Even if you wish Taylor Swift had gone less mainstream with Reputation, “you leave the album with a new appreciation for her versatility,” said Jamieson Cox in Pitchfork.com. On her first studio release since 1989 dominated 2014, the 27-yearold former pop-country starlet sings with conviction about lust, booze, and betrayal, and in putting aside narrative songwriting has delivered a 15-song set rich in “bulletproof hooks” and “sticky turns of phrase.” Her team’s take on modern pop proves “surprisingly maximal.” Combining vocoder harmonies, hip-hop beats, and “hair-raising” bass drops, the record offers a study in state-of-the-art studio craft. Granted, when Swift raps, her delivery “can be a little bloodless,” said Craig Jenkins in NYMag.com. But she never flubs a cadence or misses a note, and if you put aside “Look What You Made Me Do”—the album’s snarling first single and also the worst track on the record—“the new sound is an improvement.” The retro-pop of 1989 was “a little too clinical to be believed.”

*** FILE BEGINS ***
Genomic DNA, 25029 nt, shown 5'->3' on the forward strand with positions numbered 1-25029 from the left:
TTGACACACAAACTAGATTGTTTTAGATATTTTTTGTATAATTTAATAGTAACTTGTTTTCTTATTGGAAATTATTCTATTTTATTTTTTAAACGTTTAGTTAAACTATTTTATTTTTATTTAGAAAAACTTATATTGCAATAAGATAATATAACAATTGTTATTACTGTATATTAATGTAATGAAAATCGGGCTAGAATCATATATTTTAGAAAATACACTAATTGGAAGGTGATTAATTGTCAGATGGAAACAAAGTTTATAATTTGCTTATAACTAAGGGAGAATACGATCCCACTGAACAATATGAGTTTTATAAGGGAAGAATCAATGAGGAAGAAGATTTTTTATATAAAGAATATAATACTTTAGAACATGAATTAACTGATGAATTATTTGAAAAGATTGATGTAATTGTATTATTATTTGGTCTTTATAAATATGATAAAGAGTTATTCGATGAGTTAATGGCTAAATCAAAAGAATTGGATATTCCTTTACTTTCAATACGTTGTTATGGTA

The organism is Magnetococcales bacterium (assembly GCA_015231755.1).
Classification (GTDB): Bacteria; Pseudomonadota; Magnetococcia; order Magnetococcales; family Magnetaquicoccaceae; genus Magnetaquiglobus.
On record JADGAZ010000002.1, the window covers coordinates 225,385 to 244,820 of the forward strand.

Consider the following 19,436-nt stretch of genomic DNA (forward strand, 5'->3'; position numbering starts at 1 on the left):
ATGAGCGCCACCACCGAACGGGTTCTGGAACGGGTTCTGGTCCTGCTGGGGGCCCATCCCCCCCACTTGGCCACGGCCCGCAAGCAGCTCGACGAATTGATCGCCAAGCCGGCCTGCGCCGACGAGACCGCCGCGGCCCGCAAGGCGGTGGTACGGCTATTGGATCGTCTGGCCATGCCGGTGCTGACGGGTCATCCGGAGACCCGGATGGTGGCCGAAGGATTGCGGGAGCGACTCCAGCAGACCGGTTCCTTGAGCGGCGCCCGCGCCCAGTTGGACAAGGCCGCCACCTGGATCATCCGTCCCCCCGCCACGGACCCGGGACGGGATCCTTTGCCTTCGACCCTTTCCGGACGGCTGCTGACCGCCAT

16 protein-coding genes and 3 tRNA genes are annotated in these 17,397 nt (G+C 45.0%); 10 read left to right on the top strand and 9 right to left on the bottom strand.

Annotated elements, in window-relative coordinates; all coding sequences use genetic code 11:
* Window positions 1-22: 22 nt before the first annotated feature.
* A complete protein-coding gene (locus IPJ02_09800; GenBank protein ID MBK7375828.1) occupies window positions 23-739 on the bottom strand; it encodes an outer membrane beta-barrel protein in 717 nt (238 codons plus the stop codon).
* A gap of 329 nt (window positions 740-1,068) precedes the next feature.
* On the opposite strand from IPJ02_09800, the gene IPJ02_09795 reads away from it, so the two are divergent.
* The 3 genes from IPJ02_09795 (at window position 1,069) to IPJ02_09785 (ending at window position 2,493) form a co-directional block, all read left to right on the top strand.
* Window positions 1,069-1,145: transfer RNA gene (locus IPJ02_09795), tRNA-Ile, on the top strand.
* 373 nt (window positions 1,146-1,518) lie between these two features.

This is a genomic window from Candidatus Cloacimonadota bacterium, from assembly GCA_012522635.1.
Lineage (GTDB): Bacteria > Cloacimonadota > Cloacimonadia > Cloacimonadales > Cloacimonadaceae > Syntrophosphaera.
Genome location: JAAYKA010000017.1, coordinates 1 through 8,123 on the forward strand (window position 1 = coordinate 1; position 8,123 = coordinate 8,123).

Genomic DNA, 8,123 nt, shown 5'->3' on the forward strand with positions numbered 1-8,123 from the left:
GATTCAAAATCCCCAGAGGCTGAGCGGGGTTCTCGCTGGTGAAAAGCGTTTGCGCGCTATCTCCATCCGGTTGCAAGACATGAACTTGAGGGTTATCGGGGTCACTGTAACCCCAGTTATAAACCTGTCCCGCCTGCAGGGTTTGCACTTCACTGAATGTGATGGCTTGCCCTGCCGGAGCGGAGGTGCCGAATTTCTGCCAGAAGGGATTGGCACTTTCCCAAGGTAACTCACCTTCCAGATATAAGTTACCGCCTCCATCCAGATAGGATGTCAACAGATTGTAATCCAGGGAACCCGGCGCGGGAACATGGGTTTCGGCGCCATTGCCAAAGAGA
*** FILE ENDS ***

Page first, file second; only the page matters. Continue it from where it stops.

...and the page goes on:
The ninth track on Reputation shifts the album’s tone and “arrives like a savior,” said Spencer Kornhaber in TheAtlantic.com. “Getaway Car,” like past Swift acmes, is “a tune to hum misty-eyed after the movies.” But that’s not the only effervescent moment. On “Call It What You Want” and the closing track, “New Year’s Day,” Swift sings movingly to a current flame. She’s sharing “her most personal lyrics to date,” even as she unapologetically embraces musical fads. For all the noise Reputation has stirred up, said Evan Sawdey in PopMatters.com, the album turns out to be “almost astoundingly” tame—“a solid if unspectacular set of pop songs” and nothing more.